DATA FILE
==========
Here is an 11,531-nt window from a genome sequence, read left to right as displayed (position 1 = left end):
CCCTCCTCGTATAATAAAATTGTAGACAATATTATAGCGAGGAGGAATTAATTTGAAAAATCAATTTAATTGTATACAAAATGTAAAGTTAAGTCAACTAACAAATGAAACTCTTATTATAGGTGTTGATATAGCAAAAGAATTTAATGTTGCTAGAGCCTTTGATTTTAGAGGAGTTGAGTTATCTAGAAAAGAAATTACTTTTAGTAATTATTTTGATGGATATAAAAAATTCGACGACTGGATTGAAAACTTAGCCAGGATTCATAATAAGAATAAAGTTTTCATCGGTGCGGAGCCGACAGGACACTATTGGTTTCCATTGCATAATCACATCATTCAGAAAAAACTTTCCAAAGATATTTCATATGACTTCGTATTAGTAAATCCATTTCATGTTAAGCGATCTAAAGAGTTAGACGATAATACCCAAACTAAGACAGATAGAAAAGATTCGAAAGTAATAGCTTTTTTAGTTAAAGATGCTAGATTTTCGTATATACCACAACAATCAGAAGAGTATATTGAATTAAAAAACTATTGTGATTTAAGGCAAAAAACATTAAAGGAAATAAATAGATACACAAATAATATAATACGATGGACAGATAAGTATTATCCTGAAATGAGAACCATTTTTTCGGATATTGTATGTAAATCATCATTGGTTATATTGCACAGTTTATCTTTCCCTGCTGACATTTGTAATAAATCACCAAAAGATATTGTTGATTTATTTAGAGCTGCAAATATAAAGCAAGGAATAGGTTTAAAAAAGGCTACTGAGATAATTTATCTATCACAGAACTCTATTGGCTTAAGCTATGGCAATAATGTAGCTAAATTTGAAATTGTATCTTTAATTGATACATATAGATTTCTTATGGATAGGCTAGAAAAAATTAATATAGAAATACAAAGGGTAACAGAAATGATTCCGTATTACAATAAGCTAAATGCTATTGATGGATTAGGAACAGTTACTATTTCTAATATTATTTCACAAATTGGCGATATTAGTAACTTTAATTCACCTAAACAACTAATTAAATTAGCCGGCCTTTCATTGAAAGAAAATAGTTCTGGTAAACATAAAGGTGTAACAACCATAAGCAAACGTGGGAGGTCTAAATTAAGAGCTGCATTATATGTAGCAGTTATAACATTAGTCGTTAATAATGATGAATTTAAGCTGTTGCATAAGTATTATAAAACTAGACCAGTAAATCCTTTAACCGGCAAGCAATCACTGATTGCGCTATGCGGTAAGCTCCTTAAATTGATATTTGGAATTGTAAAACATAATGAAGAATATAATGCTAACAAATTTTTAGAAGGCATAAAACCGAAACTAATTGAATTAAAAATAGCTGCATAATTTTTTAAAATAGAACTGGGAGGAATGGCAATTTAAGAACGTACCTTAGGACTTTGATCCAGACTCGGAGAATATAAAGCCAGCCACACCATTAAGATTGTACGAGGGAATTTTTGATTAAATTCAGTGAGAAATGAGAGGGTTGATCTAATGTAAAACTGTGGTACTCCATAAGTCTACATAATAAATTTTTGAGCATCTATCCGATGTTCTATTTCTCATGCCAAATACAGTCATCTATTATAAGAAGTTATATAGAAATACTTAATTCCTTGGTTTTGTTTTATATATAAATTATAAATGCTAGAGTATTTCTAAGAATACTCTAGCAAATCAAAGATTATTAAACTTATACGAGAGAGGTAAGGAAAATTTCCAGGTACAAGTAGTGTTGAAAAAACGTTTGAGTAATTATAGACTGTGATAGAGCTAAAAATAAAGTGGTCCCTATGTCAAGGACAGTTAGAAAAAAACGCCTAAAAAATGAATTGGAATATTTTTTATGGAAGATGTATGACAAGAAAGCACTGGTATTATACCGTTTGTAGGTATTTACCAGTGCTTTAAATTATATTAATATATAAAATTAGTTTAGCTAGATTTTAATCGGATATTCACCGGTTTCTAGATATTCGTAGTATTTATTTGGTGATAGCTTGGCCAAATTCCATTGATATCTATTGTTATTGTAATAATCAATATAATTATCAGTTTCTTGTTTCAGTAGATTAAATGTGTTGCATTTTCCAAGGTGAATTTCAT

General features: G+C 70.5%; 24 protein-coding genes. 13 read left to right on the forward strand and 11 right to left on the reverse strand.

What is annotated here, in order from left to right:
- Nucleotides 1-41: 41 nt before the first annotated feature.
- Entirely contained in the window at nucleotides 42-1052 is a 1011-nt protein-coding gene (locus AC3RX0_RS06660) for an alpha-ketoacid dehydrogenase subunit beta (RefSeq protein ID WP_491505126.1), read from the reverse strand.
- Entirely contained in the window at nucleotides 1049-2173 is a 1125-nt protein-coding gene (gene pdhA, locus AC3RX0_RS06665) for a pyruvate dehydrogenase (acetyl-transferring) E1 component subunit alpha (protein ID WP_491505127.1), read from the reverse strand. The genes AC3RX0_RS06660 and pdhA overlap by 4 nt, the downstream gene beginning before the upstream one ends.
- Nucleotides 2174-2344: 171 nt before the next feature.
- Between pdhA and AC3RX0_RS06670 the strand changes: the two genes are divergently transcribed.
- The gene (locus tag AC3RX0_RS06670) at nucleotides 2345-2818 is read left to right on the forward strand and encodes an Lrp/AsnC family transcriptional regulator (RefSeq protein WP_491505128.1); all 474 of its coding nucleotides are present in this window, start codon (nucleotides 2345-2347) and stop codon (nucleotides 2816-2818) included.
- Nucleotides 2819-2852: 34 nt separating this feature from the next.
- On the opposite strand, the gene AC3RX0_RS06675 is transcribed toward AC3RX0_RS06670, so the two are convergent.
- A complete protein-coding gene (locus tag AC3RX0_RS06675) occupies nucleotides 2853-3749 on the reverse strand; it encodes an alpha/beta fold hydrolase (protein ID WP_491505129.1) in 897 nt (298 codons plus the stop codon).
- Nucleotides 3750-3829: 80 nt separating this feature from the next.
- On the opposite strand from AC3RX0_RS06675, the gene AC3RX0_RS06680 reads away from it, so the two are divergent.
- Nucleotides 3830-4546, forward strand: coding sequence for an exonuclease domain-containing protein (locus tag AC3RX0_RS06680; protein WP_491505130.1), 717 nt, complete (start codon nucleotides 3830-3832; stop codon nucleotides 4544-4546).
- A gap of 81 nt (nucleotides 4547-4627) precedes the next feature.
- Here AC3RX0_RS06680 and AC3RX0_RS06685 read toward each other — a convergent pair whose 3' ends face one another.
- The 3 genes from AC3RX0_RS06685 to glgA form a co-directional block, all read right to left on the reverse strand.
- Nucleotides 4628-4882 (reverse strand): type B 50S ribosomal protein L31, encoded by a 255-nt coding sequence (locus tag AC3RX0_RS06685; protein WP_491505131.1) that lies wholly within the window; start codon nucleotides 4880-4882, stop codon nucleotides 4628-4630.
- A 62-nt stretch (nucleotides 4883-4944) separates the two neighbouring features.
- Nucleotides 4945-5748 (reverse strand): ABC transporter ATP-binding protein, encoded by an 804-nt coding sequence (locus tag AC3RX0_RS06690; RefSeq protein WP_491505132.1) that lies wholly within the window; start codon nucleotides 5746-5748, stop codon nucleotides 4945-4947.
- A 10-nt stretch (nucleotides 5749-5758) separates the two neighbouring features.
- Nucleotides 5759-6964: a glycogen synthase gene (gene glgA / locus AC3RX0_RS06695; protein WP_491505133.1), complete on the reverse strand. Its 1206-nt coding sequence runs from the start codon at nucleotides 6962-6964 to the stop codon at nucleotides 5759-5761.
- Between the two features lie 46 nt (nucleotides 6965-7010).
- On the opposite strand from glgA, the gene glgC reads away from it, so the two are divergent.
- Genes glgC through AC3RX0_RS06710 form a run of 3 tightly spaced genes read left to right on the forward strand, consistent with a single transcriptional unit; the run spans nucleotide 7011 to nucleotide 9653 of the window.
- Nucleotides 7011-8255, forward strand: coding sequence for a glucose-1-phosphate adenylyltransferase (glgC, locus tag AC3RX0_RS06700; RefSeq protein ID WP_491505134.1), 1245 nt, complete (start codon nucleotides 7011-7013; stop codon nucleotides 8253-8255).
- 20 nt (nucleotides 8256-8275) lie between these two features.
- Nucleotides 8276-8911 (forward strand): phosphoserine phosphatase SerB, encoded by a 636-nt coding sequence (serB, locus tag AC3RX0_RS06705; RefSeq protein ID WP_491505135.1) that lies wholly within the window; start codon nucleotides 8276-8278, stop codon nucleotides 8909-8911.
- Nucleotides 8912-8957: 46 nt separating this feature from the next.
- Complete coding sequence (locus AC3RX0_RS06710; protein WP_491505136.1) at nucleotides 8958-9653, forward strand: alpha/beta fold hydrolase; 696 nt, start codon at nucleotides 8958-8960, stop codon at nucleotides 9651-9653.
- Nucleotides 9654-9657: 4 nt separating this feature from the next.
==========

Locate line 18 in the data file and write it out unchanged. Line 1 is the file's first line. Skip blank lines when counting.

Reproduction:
- Here AC3RX0_RS06680 and AC3RX0_RS06685 read toward each other — a convergent pair whose 3' ends face one another.